Reconciliation in Action

Not to be reproduced in any form without the express written permission of IWC Ltd Executive.

Within the Language of a Healing Paradigm, Reconciliation in Action motivates, values and recognizes the rightness of “we-ness” over-riding the isolation and egocentricity of singularity in a relationship. It breaks the cyclical mindset of the current status quo, bringing into reality a subliminal integrity that transcends politics. It requires a collective translucent humility because the paramount focus of Reconciliation in Action is bringing people into a safe and secure zone where barriers can be recognized, respected, responded to and resolved. From this, we are empowered to consider “we”, “ours” and “us” becoming the conversation.

(Yavu-Kama-Harathunian, Young J and Young A: 2019)

Reconciliation in Action – A Philosophical Choice

These words have been articulated from within the hearts of members of IWC (Indigenous Wellbeing Centre). Staff, both Aboriginal and non-Aboriginal, came together to share their views of what they saw as the Reconciliation of this Nation. Because of the fragility of what was being discussed, staff understood from the beginning that they were dealing with a Spiritual matter in the natural world. The outcome is for the Highest Good.

Overview

Reconciliation in Action is an act of Majestic Integrity which shares respect, kindness and honesty in the face of a deep-rooted offence which has created barriers between Sovereign Nations’ peoples and others. The offence, formed in ignorance, echoes throughout history to the present day.

Forgiveness and acceptance – the key elements of Reconciliation – emerge from a shared experience between all concerned. It takes Reconciliation out of the mundane and into the realms of Spiritual profoundness. It matters to nation builders, in particular government, politicians and the common man.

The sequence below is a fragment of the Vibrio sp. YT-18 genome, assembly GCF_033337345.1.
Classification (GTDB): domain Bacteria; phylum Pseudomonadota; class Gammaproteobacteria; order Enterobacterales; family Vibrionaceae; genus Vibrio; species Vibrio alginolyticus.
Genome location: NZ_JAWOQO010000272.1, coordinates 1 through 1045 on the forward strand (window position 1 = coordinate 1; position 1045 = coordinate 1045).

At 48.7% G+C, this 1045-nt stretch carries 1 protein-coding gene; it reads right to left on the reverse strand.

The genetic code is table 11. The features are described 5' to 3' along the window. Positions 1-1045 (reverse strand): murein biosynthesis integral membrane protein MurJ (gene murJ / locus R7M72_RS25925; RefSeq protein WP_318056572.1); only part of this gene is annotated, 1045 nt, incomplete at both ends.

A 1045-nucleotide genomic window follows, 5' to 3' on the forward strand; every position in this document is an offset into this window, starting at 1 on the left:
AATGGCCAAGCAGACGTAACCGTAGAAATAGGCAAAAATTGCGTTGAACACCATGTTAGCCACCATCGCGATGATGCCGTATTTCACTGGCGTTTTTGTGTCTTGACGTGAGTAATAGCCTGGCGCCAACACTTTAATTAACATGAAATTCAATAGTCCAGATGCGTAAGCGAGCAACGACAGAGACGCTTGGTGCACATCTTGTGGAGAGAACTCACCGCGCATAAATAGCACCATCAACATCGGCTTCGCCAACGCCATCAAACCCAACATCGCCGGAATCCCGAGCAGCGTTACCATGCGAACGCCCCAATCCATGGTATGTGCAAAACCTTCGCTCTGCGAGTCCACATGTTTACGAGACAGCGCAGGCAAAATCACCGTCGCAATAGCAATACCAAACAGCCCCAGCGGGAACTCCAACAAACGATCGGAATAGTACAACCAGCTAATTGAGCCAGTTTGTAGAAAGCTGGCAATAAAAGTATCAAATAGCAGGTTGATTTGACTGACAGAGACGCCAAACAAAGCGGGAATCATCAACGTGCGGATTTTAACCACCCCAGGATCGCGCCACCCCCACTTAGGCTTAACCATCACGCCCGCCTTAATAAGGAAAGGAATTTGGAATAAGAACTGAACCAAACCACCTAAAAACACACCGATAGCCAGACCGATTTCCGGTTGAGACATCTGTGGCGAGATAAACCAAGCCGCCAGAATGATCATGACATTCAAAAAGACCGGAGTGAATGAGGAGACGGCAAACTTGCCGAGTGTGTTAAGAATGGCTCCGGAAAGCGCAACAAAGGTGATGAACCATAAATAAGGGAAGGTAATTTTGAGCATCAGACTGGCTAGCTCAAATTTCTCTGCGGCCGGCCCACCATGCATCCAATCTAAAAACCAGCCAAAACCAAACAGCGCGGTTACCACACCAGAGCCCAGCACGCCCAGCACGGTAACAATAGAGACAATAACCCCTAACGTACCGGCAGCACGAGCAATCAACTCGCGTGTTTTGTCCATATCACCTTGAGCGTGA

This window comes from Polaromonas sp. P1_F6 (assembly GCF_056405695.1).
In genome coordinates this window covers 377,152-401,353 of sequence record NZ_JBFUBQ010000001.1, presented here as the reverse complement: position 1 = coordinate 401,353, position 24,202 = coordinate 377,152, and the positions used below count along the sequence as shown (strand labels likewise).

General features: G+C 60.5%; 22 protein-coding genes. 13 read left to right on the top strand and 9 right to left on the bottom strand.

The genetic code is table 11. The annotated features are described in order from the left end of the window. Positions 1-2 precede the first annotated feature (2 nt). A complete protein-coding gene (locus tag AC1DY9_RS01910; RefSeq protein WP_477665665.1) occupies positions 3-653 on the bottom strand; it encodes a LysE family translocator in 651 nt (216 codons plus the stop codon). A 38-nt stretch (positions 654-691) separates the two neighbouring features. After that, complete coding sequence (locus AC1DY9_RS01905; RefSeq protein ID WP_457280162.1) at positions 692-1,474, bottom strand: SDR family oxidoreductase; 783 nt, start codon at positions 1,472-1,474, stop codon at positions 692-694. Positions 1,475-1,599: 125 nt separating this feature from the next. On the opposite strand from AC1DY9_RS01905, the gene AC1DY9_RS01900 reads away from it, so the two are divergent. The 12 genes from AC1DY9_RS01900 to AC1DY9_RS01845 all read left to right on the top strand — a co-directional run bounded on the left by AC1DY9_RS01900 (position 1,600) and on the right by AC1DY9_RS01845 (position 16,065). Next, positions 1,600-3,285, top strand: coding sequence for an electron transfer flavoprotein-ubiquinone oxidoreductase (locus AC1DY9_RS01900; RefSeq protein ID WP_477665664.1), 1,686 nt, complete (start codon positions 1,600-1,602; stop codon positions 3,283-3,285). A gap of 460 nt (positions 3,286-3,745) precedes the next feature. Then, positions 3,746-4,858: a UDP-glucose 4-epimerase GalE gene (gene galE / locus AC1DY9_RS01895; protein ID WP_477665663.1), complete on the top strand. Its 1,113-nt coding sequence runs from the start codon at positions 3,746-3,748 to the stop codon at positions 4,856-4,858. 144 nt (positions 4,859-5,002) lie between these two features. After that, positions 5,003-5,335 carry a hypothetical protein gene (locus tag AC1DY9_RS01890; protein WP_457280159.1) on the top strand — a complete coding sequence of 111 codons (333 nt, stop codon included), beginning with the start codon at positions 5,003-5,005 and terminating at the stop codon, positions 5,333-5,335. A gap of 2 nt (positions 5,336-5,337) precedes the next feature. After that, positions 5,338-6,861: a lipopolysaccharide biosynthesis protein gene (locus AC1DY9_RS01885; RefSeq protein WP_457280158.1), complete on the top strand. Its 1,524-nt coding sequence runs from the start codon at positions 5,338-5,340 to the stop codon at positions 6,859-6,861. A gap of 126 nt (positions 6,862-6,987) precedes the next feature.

Therefore Reconciliation has to be more than an Aspiration or Plan. It must be tangible, doable and include specific actions undertaken by our communities with majestic integrity of Spirit and translucent trustworthiness between all parties. The outcomes embryonically develop within a Reconciliatory Framework and an Aboriginal Terms of Reference, and before an activity manifests there is recognition that it is within a Humility Paradigm which incorporates a subliminal integrity of Spirit and Soul.

The process of forgiveness and acceptance evolves from within that Humility Paradigm. It is transformative and transparent because all parties are engaged in a Spiritual experience. The application of all of this makes Reconciliation move into Action, rather than being an Aspiration or Plan.

Covenant Agreements and their role in Reconciliation in Action

Covenant Agreement must be recognised and respected within Reconciliation in Action as being as relevant today as in ancient times. The introduction of Covenant Agreement sits firmly within an Aboriginal Terms of Reference (ATR) framework and resonates within a Cultural Philosophical Ethos (CPE) Theory.

For 60,000 years, Covenant Agreements were an arrangement whereby this country was governed and its peoples were ensured the inalienable rights:

  1. To practice Aboriginal Spirituality as handed down from generation to generation from the Ancestors.

  2. To practice Aboriginal Customary Cultural Law as the guide to accepted values and mores. These promoted suitable behaviours to enable peace and harmony between Sovereign Nation peoples. These peoples were from nations as far north as Cape York, as southerly as Tasmania, as easterly as Lord Howe Island and as westerly as the Christmas Islands. The peoples of Tiwi and other islands around Australia were included.